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Wealth & Financial Planning Advice

Taking control of your finances

Featured in Darling Magazine 

Wealth Planner, Lisa Lloyd discusses the importance of having a financial plan in place.


Women are more ‘in tune’ and taking control of their finances more than ever before, I believe. We now live in a world where women are consummate ‘multi taskers’ – and are quite used to and adept at working full time in part time hours, having one to four children of school age, running a busy household and any number of other daily tasks which seem to frequently pop up when you’re not expecting them. Not forgetting to mention looking after a partner, little ones or in some cases elderly parents.

Some of you may remember Nicola Horlick telling us in the 90’s that ‘we can have it all’ and be a ‘superwoman’, I didn’t believe that for one moment at the time and I still don’t today. It’s simply too exhausting trying to live up to that expectation.

So, as a modern day working woman with or without children, how do we ensure that our daily finances are looked after as well as planning for the future and making sure that we can afford all of the lovely things that we want to do, when we reach the point that we don’t have to go to work anymore? The female clients that I work with are either in charge of the family’s finances because they’re more knowledgeable about them or they’ve come out of a relationship i.e. post-divorce or separation and are dealing with them for the first time.

Either way, having an organised financial plan in place makes you feel confident that day to day finances are covered as well as providing for the future.

To illustrate this in practice, let’s look at an example case study scenario: 


Lucy (38) and Alex (42) from Sevenoaks are married with three children of school ages. Alex works in London earning £150,000 as a basic salary with an annual bonus of £60,000. Lucy works part time earning £40,000, she intends to return to full time work when the children are all at senior school. They pay school fees for all of the children at a cost of circa £55,000 per annum (paid termly from salary and bonus). They have income of circa £9,800 per month after tax. They have monthly expenditure of £6,000 pm leaving them with circa £3,800 net disposable per month.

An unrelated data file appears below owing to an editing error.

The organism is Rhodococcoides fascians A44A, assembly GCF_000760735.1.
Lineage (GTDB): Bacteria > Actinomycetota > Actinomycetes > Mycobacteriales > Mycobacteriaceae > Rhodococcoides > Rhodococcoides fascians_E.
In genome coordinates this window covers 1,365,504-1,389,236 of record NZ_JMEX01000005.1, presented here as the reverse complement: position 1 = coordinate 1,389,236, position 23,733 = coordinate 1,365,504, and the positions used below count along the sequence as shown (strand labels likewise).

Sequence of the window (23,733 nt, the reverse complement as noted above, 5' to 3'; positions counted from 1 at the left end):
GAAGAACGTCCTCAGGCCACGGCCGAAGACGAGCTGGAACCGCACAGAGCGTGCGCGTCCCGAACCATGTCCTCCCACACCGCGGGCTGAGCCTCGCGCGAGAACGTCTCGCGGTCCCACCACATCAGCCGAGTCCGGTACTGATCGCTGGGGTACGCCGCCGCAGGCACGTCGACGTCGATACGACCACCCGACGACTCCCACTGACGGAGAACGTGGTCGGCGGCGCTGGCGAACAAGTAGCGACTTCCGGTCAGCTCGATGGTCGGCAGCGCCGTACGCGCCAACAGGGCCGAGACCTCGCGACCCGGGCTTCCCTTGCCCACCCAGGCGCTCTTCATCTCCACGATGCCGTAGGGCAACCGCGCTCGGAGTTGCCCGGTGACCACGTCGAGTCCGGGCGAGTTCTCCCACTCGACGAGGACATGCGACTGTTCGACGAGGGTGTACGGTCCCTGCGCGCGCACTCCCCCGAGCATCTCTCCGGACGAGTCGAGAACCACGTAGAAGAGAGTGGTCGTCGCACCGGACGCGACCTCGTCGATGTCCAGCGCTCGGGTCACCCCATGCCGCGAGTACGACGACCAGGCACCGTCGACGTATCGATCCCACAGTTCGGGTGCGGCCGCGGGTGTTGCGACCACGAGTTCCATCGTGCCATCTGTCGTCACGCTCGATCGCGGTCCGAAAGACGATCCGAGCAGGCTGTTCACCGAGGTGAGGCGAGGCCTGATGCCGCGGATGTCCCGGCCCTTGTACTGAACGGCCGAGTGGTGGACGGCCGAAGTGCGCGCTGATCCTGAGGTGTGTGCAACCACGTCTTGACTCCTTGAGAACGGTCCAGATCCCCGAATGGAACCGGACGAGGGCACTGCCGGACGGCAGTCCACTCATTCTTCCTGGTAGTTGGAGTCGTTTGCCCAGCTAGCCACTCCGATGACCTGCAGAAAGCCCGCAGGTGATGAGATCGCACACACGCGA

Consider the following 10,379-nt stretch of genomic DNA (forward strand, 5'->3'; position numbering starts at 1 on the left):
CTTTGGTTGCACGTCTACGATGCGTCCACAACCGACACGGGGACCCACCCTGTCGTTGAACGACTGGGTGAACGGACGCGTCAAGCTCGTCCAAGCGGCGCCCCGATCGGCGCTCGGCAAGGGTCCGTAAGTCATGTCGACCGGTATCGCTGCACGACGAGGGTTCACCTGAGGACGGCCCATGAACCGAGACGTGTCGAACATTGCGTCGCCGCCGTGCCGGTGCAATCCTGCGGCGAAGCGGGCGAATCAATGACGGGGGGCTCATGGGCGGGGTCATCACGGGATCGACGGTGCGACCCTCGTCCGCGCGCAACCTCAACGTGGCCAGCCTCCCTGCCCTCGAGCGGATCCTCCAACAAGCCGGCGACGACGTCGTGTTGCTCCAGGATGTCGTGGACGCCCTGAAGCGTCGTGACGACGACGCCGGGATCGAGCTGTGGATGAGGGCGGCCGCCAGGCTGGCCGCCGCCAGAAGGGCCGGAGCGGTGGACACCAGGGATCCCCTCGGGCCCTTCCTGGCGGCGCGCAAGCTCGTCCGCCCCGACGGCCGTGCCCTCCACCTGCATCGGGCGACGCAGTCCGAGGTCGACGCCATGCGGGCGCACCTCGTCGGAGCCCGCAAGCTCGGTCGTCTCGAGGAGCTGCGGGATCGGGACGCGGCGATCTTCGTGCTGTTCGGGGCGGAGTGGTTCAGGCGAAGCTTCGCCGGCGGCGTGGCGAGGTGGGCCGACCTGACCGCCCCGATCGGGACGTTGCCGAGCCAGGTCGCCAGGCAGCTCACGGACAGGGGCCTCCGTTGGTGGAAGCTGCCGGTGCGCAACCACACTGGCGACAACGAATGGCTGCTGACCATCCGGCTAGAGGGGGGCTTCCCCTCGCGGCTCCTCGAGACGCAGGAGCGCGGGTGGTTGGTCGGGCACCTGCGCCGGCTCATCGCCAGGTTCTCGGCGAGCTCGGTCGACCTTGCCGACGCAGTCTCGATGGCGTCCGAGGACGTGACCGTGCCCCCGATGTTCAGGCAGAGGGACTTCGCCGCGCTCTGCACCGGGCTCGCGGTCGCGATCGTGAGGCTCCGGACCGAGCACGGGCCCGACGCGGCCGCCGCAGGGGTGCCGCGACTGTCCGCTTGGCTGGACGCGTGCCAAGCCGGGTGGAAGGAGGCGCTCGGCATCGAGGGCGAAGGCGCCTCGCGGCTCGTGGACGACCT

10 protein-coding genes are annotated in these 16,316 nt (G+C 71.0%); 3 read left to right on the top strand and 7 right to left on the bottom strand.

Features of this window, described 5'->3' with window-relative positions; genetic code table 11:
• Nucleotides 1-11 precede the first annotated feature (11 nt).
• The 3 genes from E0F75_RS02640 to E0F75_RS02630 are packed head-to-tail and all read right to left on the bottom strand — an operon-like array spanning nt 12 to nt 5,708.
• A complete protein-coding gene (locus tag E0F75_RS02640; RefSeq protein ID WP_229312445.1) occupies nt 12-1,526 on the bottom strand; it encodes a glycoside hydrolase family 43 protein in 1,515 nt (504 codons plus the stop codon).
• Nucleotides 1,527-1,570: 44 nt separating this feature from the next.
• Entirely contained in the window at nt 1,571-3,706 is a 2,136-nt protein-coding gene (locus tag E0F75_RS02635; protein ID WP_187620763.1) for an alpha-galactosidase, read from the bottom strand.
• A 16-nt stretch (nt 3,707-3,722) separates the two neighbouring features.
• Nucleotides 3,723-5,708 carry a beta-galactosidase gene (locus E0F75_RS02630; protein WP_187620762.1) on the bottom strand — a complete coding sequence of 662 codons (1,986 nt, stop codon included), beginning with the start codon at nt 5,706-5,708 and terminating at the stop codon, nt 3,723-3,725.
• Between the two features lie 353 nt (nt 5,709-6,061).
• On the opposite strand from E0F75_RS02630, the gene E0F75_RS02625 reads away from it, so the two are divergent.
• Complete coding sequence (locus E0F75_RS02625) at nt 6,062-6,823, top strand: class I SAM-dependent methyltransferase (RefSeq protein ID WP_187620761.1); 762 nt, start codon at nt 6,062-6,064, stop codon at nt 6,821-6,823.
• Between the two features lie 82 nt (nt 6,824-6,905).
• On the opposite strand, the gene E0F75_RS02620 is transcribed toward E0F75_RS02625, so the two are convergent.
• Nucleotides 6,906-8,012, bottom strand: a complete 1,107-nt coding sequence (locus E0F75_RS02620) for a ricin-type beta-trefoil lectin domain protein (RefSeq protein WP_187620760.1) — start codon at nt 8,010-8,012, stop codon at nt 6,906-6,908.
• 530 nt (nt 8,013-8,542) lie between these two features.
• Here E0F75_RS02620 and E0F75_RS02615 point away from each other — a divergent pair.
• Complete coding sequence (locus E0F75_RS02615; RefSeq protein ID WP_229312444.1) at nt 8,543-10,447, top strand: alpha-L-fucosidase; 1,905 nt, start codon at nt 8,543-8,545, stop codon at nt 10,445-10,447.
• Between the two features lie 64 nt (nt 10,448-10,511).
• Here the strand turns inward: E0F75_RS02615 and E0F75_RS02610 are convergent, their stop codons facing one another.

Helping Lucy and Alex to produce an effective long-term financial plan will involve detailed discussions about their medium and long term objectives and aspirations and, essentially, will require regular review. However, given the above scenario, the following basic considerations would be appropriate for Lucy and her family:

Continued Financial Security: It is important to ensure the continued financial security of Lucy and her family in the event of a life changing event such as long term illness or injury, or the premature death of either parent. Protecting against such eventualities is a key part of any long term financial plan. Another essential part of any family’s financial plan is making sure that wills are kept up to date.

Long-Term Planning: Lucy and Alex currently enjoy a comfortable lifestyle. In order to maintain a similar lifestyle in retirement meaningful planning needs to start in good time. A review of their long-term savings/investment strategy should ensure that they are both taking maximum advantage of any pension facilities and contributions offered by their employers and also the personal tax advantages offered to each of them through pension schemes. This is especially true for Alex who pays tax at the additional tax rate.

Medium-Term Planning: Whilst Lucy and Alex are meeting major outgoings such as school fees out of ongoing income and bonuses, medium term savings/investment planning might help to address such expenditure more efficiently, especially when tax is taken into consideration.

Tax Efficiency: Lucy is currently under the 40% tax threshold so a review of how the couple’s finances are structured would be a worthwhile exercise. Although this might change when Lucy returns to work on a full-time basis any tax savings made now will be helpful, especially whilst Alex remains an additional rate tax-payer. On the longer term horizon, based on their current circumstances, inheritance tax issues may arise in the future and it may be that planning for this could be investigated whilst Lucy and Alex are still young.

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Investing involves risk and the value of investments and the income from them may fall as well as rise and are not guaranteed. Investors may not get back the original amount invested.